Home Global Game Europe Morace will finally lose Teflon image in wake of Canada’s embarrassing loss

Morace will finally lose Teflon image in wake of Canada’s embarrassing loss

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Carolina Morace’s skin has been made of Teflon. The Canadian national women’s coach has got what amounts to a free pass from soccer fans and the media in this country.

In the wake of Canada’s humiliating 4-0 defeat to France Thursday at the Women’s World Cup, the questions that haven’t been asked of Morace need to come to the surface.

This wasn’t just a humbling defeat; it marks a major talking point for women’s soccer in this country. Canada’s final group-stage game against the Nigerians is basically a friendly, with both teams going home after the fact. Did winning a few pre-World Cup tournaments give us the false sense that we were far better than they actually were? Is this program really not as far along as it should be?

And Thursday was a massive failure. After holding its own against the No. 1 ranked Germans, Canada was overrun by a dominant French side in a game it has known for months that it needed to win to get out of the toughest qualifying group at the World Cup.

Morace got what she wanted. It was her decision to have Canada’s national team hold its training camp in an Italian enclave, far away from any domestic media who might have been interested in covering the program.

The friendlies were played behind closed doors.

The team prepared, went through the Xs and Os, but did so without pressure — other than the competition for spots. Let’s face it, playing Switzerland and Hungary when there’s nothing on the line doesn’t mentally prepare you for a do-or-die game against France, one of the rising powers in women’s soccer. The result was the most lopsided loss a Canadian men or women’s team has suffered since the men were swamped in Buenos Aires by Argentina in a pre-World Cup tuneup for the South American power.

A large number of the French team played in the UEFA women’s Champions League; and it was clear that the big gap between the teams was in the area of mental toughness. France embraced the challenge, Canada wilted from it.

Would the Canadian women have been better-prepared had they trained for the World Cup at home? If they had to deal with cameras at their training sessions? If they had to deal with the spotlight?

Hell yes.

The Americans don’t have any qualms about preparing for the World Cup at home.

There’s no denying that the Canadian team’s play has improved immensely under Morace’s watch. She exorcised the long-ball attack, bringing in a passing system that involved all of the players on the pitch.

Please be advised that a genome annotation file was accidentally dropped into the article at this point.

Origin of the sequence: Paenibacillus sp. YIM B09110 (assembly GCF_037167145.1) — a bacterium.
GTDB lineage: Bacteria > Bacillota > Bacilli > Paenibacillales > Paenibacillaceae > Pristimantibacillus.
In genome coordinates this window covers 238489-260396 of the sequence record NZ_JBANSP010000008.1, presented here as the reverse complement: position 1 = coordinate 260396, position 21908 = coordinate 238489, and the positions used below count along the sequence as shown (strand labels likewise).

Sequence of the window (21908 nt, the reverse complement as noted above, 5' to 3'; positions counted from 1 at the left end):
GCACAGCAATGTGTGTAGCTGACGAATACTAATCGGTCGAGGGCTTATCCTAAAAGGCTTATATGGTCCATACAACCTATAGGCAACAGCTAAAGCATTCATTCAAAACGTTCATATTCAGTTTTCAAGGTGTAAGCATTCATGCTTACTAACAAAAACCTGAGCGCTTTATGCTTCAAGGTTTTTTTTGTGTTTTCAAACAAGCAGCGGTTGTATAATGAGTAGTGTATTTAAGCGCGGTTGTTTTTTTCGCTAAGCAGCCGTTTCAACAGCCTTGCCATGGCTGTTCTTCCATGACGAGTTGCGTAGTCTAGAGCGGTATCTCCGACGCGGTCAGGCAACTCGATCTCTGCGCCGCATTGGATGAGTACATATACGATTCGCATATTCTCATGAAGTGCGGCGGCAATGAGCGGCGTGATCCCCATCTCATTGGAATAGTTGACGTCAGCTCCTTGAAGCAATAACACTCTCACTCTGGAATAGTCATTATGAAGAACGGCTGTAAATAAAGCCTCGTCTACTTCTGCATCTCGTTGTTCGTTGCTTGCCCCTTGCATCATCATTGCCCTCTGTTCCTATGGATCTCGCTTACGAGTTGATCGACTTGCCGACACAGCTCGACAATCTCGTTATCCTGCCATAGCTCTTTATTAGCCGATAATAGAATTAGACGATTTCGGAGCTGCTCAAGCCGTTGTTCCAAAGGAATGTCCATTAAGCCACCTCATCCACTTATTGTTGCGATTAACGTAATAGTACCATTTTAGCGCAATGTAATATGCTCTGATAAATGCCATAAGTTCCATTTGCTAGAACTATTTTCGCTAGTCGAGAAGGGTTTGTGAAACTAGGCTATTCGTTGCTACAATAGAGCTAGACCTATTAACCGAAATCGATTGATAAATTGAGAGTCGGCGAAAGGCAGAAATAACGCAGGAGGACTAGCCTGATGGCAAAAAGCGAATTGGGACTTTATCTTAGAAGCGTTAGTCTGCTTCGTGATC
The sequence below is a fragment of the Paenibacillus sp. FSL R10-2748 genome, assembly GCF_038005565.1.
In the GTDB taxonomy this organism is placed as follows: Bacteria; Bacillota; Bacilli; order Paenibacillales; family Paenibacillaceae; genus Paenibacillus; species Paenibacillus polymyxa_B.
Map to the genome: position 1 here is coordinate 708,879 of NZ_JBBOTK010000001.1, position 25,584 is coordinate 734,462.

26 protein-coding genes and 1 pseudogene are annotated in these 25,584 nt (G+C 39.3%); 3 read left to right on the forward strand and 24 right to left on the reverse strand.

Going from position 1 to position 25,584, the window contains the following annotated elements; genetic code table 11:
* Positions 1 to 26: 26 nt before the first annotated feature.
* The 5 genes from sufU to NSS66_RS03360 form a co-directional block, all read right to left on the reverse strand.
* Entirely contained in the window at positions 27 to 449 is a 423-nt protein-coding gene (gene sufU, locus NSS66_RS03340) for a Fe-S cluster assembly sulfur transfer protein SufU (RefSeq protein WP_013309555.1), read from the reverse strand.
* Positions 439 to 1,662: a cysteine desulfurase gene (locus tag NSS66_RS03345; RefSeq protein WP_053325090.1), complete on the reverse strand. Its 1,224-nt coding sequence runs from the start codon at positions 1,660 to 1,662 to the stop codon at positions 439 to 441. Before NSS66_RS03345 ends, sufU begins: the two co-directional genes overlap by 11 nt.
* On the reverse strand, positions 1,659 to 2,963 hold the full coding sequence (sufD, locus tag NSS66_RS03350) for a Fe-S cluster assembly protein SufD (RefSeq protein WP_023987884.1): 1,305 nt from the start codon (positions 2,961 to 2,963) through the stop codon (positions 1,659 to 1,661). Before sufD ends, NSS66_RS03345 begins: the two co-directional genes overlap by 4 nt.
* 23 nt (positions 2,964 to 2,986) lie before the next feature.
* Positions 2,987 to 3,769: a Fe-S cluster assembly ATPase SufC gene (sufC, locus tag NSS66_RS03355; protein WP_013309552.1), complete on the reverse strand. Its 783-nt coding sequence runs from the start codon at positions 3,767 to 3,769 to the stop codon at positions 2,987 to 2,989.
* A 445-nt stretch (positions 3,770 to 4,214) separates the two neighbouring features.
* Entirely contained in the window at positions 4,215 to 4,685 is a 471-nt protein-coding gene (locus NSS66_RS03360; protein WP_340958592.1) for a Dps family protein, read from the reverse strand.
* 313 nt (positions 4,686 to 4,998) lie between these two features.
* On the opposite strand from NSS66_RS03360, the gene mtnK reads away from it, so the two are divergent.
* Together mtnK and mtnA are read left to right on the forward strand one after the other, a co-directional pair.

But, this loss to France was a sign of a team that’s not mentally tough. When the pressure was on, the Canadians shrunk. A coach has to be a motivator and psychologist as well as a tactician.

Media avoidance strategy
Morace doesn’t face the media in the same way that men’s coach Stephen Hart does. He does regular conference calls and takes the heat. Morace needs to come to grips with the fact that being a national soccer coach in Canada isn’t just about running practices and setting starting lineups. She needs to be accountable, available and an ambassador for the game.

It was clear from the opening kickoff who was going to win. Canada only had one scoring chance of note in the first half, with Diana Matheson taking an inadvertent touch on the ball that spoiled her own shooting opportunity.

Meanwhile, the French laid siege to Canadian keeper Erin McLeod. Shots were tipped over the bar. Headers went just off target. The French dominated the wings, and kept pounding the ball into the Canadian penalty area.

France got the first goal in the 24th minute. A deflected crossing attempt looped into the air. For Gaetane Thiney to head over a helpless McLeod. Thiney was played onside by Rhian Wilkinson, who was late to move up from the left back position.

It was just one of many Canadian mental errors in this game. Star Christine Sinclair played with a mask, having a go despite the broken nose she suffered in the opener against Germany. But even that could not shake the team from its collective lethargy. In the end, Sinclair’s goal will end up being a vainglorious highlight from yet another failed campaign.

In the second half, the French were granted the scoreline they deserved. Canadian defender Emily Zurrer made a lazy pass into a dead space just outside the penalty area. Thiney pounced on it and unleashed a rocket of a shot that gave McLeod no chance.

Camille Abily was left unmarked, allowing her an easy chance to head home a corner kick. And Elodie Thomis added a late marker. Can’t call it an insurance goal because, from early on, we all knew that this was going to France’s day.

Canada won a lot of preseason tournaments in places like Brazil and Cyprus. The team stepped out of the limelight for months. Then, when the spotlight was placed on the team, it clearly was suffering from stagefright. It played out of character. Passing was replaced by hit-and-hope balls aimed for Sinclair. The fact that Canada was able to play Germany close and be dominated by France is a classic case of a letdown after a big match; and that’s another sign of fragility.

We are four years away from hosting the next Women’s World Cup. We need each and every moment to prepare, because the program is clearly not close to being ready yet.

And, next time Morace wants to hide away in Italy, it might be time the Canadian Soccer Association suggests to her that she make it a one-way ticket. Morace has done enough to prove that she deserves to stay. But she needs to drag her team into pressure situations, not away from them.

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3 Comments

  1. nevyn

    July 20, 2011 at 3:28 am

    To refer to a lack of mental strength as the reason behind why the Canadian womens team failed is to analyse the situation in the most superficial of manners.

    Mental strength is incorrectly referred to as a reason for, rather than a symptom of failure.